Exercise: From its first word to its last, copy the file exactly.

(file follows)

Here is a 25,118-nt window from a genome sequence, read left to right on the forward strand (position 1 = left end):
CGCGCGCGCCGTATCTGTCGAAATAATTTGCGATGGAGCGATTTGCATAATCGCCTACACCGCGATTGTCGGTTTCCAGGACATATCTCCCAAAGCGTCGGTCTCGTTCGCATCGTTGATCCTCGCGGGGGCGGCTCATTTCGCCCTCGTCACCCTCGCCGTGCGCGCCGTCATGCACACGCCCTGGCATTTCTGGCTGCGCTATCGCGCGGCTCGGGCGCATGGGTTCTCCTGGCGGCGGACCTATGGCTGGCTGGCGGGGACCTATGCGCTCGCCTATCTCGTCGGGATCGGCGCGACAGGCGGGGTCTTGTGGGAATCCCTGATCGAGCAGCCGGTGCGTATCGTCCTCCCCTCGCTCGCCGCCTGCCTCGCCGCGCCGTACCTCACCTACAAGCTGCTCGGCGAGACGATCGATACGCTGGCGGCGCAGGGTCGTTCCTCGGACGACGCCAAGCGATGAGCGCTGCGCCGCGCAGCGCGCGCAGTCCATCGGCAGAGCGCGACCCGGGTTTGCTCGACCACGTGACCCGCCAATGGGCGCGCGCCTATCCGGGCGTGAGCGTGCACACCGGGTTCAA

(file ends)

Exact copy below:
Here is a 25,118-nt window from a genome sequence, read left to right on the forward strand (position 1 = left end):
CGCGCGCGCCGTATCTGTCGAAATAATTTGCGATGGAGCGATTTGCATAATCGCCTACACCGCGATTGTCGGTTTCCAGGACATATCTCCCAAAGCGTCGGTCTCGTTCGCATCGTTGATCCTCGCGGGGGCGGCTCATTTCGCCCTCGTCACCCTCGCCGTGCGCGCCGTCATGCACACGCCCTGGCATTTCTGGCTGCGCTATCGCGCGGCTCGGGCGCATGGGTTCTCCTGGCGGCGGACCTATGGCTGGCTGGCGGGGACCTATGCGCTCGCCTATCTCGTCGGGATCGGCGCGACAGGCGGGGTCTTGTGGGAATCCCTGATCGAGCAGCCGGTGCGTATCGTCCTCCCCTCGCTCGCCGCCTGCCTCGCCGCGCCGTACCTCACCTACAAGCTGCTCGGCGAGACGATCGATACGCTGGCGGCGCAGGGTCGTTCCTCGGACGACGCCAAGCGATGAGCGCTGCGCCGCGCAGCGCGCGCAGTCCATCGGCAGAGCGCGACCCGGGTTTGCTCGACCACGTGACCCGCCAATGGGCGCGCGCCTATCCGGGCGTGAGCGTGCACACCGGGTTCAA